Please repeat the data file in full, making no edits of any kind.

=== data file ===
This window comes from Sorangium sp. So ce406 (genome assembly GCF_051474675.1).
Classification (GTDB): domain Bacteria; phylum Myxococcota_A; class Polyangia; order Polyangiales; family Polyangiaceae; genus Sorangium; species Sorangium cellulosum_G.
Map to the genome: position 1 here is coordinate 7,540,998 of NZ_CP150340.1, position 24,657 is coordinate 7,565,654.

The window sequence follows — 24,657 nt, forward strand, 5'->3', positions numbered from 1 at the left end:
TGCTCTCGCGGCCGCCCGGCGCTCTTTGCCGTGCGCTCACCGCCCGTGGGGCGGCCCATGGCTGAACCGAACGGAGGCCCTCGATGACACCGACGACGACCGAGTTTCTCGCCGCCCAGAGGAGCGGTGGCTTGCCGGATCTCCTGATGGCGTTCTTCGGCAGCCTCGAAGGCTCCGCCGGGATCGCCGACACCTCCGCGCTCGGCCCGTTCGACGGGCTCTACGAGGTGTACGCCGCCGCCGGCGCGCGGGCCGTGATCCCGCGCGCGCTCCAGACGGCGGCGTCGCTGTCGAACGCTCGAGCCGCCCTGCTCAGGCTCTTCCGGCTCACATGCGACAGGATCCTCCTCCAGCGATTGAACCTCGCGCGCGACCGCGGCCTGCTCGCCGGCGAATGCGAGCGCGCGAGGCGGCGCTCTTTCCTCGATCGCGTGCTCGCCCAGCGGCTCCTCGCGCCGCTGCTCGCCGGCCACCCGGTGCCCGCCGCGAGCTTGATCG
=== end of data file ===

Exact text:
This window comes from Sorangium sp. So ce406 (genome assembly GCF_051474675.1).
Classification (GTDB): domain Bacteria; phylum Myxococcota_A; class Polyangia; order Polyangiales; family Polyangiaceae; genus Sorangium; species Sorangium cellulosum_G.
Map to the genome: position 1 here is coordinate 7,540,998 of NZ_CP150340.1, position 24,657 is coordinate 7,565,654.

The window sequence follows — 24,657 nt, forward strand, 5'->3', positions numbered from 1 at the left end:
TGCTCTCGCGGCCGCCCGGCGCTCTTTGCCGTGCGCTCACCGCCCGTGGGGCGGCCCATGGCTGAACCGAACGGAGGCCCTCGATGACACCGACGACGACCGAGTTTCTCGCCGCCCAGAGGAGCGGTGGCTTGCCGGATCTCCTGATGGCGTTCTTCGGCAGCCTCGAAGGCTCCGCCGGGATCGCCGACACCTCCGCGCTCGGCCCGTTCGACGGGCTCTACGAGGTGTACGCCGCCGCCGGCGCGCGGGCCGTGATCCCGCGCGCGCTCCAGACGGCGGCGTCGCTGTCGAACGCTCGAGCCGCCCTGCTCAGGCTCTTCCGGCTCACATGCGACAGGATCCTCCTCCAGCGATTGAACCTCGCGCGCGACCGCGGCCTGCTCGCCGGCGAATGCGAGCGCGCGAGGCGGCGCTCTTTCCTCGATCGCGTGCTCGCCCAGCGGCTCCTCGCGCCGCTGCTCGCCGGCCACCCGGTGCCCGCCGCGAGCTTGATCG